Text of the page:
In 2017 we know more about the human mind than ever before. Artists can equip themselves with science to make educated guesses about how colors or another facet of human psychology affects people. Being able to reach someone on an emotional level is key if we want to sell a piece of art. Knowing that, we would be wise to arm ourselves with the latest in scientific study to further help increase our chances of being noticed in an ever global economy. In this article I will explore 5 scientific studies in the realm of creativity and human psychology which you can implement in your craft.
1) Is your art helping people?
Most of you are probably aware of color theory. It’s the practical guide to color mixing and the visual effects of specific color combinations. Now you will probably also be aware about color choice being important in branding. But I’d ask you: Do you intentionally use blue in your art to have a calming effect on someone anxious? Do you use pink to elicit a strong emotional response in someone catatonic? Art doesn’t only have to be decorative. Art can be used to heal. The pharmaceutical industry uses these colors on their pills not because those colors have a chemical effect on the body but because studies show certain colors affect the psychology of the person taking the pill. Basically, a pink ibuprofen will help you reduce pain more than a white pill would. Could an artist armed with psychology help heal people?
2) Don’t think about the Unicorn
Science doesn’t just teach conformity it also encourages standing out. Our brains are wired to embrace routine and stay in the safe zones of what we know. But there is also a study that shows the benefits of disrupting our thinking patterns. Chaos is our friend. That doesn’t mean you should just mindlessly try to act erratic. No. People, although similar, in a lot of ways also have unique properties about them which means that you need to interrupt their unique pattern of thinking. Famous performance coach Tony Robbins knows this and he deliberately uses profanity or the most outrageous thing that we are thinking but dare not say to break the unconscious routine we live. Mentalists use this to induce hypnosis. Marketers use this to stand out as something unique and special while the truth might be that they are all the same.
In the art world the most successful artists are those who separate themselves from everyone else. Look at Jeff Koons or Damien Hirst. In a classic sense they are not artists but what they did really shocked people. When was the last time you were a little outrageous?
3) The Right Side of your Brain
Multiple studies have shown the difference in how the master artist brain works in comparison to a novice. The difference isn’t about the right side of your brain versus the left. The difference is in how you use your brain. MMRI’s have shown that master artists have less brain activity during painting. Whereas a novice artist is more stuck in an analytical mode which activates large portions of your brain seeking information to help paint. This however isn’t helpful because to truly focus on painting you need to actually calm down. Artists and the author Betty Edwards have noticed this phenomena of being in a different state of mind when actually immersed in drawing. To access this mode of seeing Betty Edwards instructs her students to draw portraits upside down. This will help you disconnect from your analytical mind and see a collection of shapes (ovals, squares, triangles) instead of abstract objects like eyes and lips.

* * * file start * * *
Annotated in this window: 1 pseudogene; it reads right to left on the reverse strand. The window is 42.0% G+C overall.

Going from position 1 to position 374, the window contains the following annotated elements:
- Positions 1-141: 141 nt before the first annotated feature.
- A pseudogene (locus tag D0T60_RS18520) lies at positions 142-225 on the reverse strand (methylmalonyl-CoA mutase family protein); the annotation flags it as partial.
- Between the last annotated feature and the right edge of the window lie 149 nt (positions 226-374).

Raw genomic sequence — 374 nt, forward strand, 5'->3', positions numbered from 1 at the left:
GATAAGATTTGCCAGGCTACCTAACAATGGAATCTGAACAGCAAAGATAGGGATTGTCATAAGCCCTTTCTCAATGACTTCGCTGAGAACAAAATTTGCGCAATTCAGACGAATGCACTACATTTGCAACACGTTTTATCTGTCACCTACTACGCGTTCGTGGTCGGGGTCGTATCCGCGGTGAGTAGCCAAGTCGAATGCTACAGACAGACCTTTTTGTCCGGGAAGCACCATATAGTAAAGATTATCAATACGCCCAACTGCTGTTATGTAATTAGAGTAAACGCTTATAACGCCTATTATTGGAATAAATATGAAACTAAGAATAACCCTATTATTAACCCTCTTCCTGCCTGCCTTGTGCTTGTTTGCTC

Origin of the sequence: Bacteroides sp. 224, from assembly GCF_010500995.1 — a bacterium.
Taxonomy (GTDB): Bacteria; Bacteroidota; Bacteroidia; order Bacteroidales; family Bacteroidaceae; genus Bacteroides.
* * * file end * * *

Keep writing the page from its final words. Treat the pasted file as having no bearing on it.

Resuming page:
4) How to use Smart Repetition
Most people do not like boring activities. Unfortunately in art when learning the fundamentals, iteration is an inescapable part of your training. But I wouldn’t just draw for the sake of drawing. The smart way is to make it enjoyable and efficient. How?
Well studies show that learning happens faster if you intentionally implement variability into your routine. This means instead of drawing a portrait split your A4 paper into 16 equal parts and draw 16 mini portraits in a quick succession. By doing this you will accidentally in a short period of time find what looks good, faster, than you would by trying to perfect a single portrait. Getting feedback faster, getting those early simple wins when trying something new and challenging is instrumental in reaching mastery. Practicing is important but it’s a lot of wasted time if you aren’t smart about it.
5) Don’t Forget About Love
Do you know what roughly 80% of the most expensive paintings in the world have in common? It’s imagery of people. Mostly women. Older people nearing the end of their life do not care about photographs about landscapes. They only care about the photos with their loved ones. We are neurologically wired to recognize faces. This is the reason we anthropomorphize everything that looks the least bit human. A face will capture our attention. A familiar face will evoke feelings. Capturing emotion is the purpose of art. So don’t forget about love.
Wrapping it up
A lot of these things we know innately, we have experienced them in some form or another but quite often it’s not a conscious thought. Some of these studies won’t shock you but I think it’s important that we arm ourselves with as much proven information that we can. Emotions may easily lead us astray so why not make the smart choice and educate ourselves to get a competitive edge?
The Science of Art